• Health-ified junk food offerings, with some looking to lighten up their recipes and others embracing and marketing the indulgence of traditional high-calorie recipes

  • Priority on reducing and removing sugar from packaged products

  • Foodborne illness traceability and prevention measures from food businesses

  • Demand for both health and convenience from fast-casual restaurants, as families and millenials spend more on eating out but have an increased concern for health and nutrition


Environmental Awareness + Greenwashing

An increased focus on marketing foods with an eco-consciousness has led to “greenwashing”—both restaurants and food manufacturers have come under fire for the creation of green halos, touting their foods to be environmentally responsible when they may only make only minimal commitments. We stand to see a growing desire from consumers to source their food from environmentally sound producers, and a more robust demand for accountability of falsified or over-embellished eco labeling. Issues at stake in this area have grown from traditional concerns about pollution and animal welfare to include ocean health, seafood sustainability, food waste, and energy usage.

Trends we’ll see in 2019 and beyond:

  • Increased demand for eco certifications

  • Mission-driven food startups that strive to rise above greenwashing and embrace true sustainable sourcing and transparency (i.e. RollinGreens)

  • Food businesses featuring sustainably sourced and underutilized seafood, focusing on traceability (i.e. OneForNeptune)

  • Food businesses going beyond organic by utilizing fruit and vegetables produced in a regenerative agriculture system

  • Decreased food packaging waste and a reduction in the use of plastics

  • More food startups looking at ways to reduce food waste and increase composting (i.e. Livin Farms)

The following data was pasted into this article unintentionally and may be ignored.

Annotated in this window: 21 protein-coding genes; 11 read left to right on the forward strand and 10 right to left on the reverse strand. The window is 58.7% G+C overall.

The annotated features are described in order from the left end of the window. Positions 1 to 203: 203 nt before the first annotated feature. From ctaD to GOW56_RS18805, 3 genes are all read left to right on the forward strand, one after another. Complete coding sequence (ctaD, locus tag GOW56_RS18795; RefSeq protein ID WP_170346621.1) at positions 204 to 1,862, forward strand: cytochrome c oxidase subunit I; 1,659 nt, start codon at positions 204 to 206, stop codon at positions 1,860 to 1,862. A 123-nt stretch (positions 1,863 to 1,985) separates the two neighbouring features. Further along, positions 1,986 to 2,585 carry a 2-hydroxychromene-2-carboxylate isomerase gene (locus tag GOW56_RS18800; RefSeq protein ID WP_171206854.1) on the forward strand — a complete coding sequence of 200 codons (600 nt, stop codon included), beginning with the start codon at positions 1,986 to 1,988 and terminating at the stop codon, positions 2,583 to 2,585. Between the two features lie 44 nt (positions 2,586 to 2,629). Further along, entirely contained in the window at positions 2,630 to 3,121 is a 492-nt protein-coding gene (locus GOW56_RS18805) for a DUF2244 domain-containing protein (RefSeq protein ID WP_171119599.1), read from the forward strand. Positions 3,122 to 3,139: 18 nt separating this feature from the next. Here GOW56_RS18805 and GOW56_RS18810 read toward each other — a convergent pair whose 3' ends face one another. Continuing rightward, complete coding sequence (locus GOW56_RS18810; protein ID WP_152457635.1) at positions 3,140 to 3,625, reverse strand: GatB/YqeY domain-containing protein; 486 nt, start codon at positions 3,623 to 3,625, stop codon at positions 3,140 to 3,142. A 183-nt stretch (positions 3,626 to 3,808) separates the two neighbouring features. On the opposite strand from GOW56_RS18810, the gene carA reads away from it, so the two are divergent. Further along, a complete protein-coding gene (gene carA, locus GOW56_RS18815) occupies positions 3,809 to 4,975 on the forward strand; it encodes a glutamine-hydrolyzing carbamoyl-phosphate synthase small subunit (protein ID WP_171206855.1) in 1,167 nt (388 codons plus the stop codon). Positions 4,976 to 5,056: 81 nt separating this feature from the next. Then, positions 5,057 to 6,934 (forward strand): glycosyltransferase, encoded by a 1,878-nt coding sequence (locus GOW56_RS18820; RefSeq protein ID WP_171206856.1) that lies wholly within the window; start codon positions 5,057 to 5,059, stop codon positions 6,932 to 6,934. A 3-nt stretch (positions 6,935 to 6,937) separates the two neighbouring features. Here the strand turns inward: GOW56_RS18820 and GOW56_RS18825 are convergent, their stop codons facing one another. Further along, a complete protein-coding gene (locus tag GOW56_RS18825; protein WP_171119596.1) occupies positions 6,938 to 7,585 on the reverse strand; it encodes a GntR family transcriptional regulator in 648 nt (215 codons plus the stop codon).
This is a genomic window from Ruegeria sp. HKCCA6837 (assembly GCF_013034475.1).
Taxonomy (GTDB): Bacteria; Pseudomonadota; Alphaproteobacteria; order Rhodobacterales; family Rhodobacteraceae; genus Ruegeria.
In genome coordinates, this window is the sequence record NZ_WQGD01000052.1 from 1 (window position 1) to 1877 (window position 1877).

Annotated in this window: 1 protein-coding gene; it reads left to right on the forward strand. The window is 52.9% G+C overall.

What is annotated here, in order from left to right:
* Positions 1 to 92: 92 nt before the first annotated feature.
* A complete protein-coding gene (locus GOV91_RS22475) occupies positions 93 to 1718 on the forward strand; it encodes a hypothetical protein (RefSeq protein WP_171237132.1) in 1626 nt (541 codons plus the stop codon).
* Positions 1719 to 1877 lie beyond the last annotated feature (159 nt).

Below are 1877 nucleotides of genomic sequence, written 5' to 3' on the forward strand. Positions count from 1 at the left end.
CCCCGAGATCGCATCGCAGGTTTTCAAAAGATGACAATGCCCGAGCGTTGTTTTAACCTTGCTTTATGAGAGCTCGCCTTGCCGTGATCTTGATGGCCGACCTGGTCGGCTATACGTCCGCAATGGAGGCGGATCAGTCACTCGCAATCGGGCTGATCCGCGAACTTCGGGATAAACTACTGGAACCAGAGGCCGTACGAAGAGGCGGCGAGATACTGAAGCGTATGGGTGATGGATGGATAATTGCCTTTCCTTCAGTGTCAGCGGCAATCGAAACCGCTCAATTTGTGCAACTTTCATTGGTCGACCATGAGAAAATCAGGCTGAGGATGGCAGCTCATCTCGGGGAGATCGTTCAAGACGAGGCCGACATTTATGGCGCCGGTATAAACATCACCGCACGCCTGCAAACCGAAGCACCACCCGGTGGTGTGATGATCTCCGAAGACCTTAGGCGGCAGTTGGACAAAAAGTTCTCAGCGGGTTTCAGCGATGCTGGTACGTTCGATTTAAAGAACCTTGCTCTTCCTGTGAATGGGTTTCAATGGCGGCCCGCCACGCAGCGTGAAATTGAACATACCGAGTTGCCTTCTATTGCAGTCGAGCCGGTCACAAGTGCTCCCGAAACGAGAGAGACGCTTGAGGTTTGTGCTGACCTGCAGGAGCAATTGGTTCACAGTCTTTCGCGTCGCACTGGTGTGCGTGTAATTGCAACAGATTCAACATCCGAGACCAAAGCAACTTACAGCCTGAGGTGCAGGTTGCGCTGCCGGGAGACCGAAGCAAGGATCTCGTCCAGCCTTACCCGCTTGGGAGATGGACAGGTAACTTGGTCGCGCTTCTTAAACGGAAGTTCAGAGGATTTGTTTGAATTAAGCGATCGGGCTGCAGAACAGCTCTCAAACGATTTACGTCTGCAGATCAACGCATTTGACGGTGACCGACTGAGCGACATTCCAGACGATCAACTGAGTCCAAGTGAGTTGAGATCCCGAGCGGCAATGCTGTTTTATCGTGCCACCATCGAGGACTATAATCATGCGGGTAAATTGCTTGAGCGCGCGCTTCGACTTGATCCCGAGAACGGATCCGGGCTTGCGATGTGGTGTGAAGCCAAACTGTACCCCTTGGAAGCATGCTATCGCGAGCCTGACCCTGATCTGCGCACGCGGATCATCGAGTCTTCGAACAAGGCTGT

• Snack and “jerky” products catering to environmentally friendly ingredients (i.e. Akua kelp jerky)

Equitability Moves Mainstream

While not yet as mainstream of a concern as environmentalism or healthfulness, equitability of our food will be on consumers’ minds in the coming decade. Producers will need to answer questions about how their food was produced and how their production methods do (or do not) contribute to the health of their communities. Many food businesses are forming as B Corporations to ensure continued ethical practices if acquired by a conventional food company in the future.

Trends we’ll see in 2019 and beyond:

  • Investment in good food businesses and B corporation food start-ups (i.e. Seal the Seasons)

  • Mission-driven food products which support smallholders and rural communities

  • Increased food products with fair trade certifications

  • B2B farmer online marketplaces and other platforms which increase payments to farmers and reinforce farmer livelihoods (i.e. To Market)

  • Pasture-raised and free range animal products aiming to increase animal welfare

Food trends in 2019 will be motivated by a wide swath of concerns and desires, not the least of which will be the (still growing) proliferation of dietary habits and nutrition profiles. As globalization increases consumers’ awareness of the impact consumption has on both the environment and on communities, responsibility in those areas will also be a marketing tool for food companies. And technology shapes these trends—social media and the internet will encourage individualized lifestyles, novelty, and hyper-niche interests that will apply to what and why we eat.